1

I'm trying to set up my system so that the emacs daemon starts after the machine boots. I've created the file /etc/init.d with the commands I want executed, but when execute update-rc.d, it ignores the sequence numbers I supply.

[host /etc/init.d]$ sudo update-rc.d -n emacs defaults 10 02
insserv: enable service ../init.d/emacs -> /etc/init.d/../rc0.d/K01emacs
insserv: enable service ../init.d/emacs -> /etc/init.d/../rc1.d/K01emacs
insserv: enable service ../init.d/emacs -> /etc/init.d/../rc2.d/S02emacs
insserv: enable service ../init.d/emacs -> /etc/init.d/../rc3.d/S02emacs
insserv: enable service ../init.d/emacs -> /etc/init.d/../rc4.d/S02emacs
insserv: enable service ../init.d/emacs -> /etc/init.d/../rc5.d/S02emacs
insserv: enable service ../init.d/emacs -> /etc/init.d/../rc6.d/K01emacs
insserv: dryrun, not creating .depend.boot, .depend.start, and .depend.stop
[host /etc/init.d]$ 

I'm confused as to why the last two arguments of the command are ignored and whether or not I can ignore the fact that I'm setting the start sequence number to such a low value.

3

update-rc.d defaults doesn't process any other arguments; it uses information from the init script's LSB headers to determine the priority to use (the sequence number), and to determine in which runlevels to start and stop the service.

If your script only depends on $local_fs, it's normal for it to end up with a low sequence number; if you look in /etc/rc2.d you'll see quite a few start links with low sequence numbers. If your script doesn't specify its own runlevels, the defaults are used: start in levels 2—5, stop in levels 0, 1 and 6. To define your own values you'd typically use a header such as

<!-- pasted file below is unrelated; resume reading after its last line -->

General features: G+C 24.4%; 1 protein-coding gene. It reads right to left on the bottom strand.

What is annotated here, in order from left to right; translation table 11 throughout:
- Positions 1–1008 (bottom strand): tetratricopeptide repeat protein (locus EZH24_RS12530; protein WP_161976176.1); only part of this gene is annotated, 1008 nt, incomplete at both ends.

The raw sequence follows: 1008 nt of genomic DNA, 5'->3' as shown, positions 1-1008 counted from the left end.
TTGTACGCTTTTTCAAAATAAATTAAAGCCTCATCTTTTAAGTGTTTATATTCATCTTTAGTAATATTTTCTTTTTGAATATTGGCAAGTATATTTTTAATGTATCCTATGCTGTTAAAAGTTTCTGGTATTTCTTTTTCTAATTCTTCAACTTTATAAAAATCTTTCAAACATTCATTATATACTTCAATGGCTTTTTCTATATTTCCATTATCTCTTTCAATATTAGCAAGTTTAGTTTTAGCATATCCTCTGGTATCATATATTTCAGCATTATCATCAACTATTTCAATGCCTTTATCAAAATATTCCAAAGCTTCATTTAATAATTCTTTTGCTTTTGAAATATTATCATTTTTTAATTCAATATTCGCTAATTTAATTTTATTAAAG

### BEGIN INIT INFO
# Provides: emacs
# Required-Start: $local_fs $network $remote_fs
# Required-Stop: $local_fs $network $remote_fs
# Default-Start: 2 3 4 5
# Default-Stop: 0 1 6
# Short-Description: start and stop the Emacs daemon
### END INIT INFO

(adjusting the various values as necessary).

You can also use update-rc.d enable and update-rc.d disable to respectively enable and disable a script in a specific runlevel (e.g. update-rc.d emacs disable 3).

Your Answer

By clicking “Post Your Answer”, you agree to our terms of service, privacy policy and cookie policy

Not the answer you're looking for? Browse other questions tagged or ask your own question.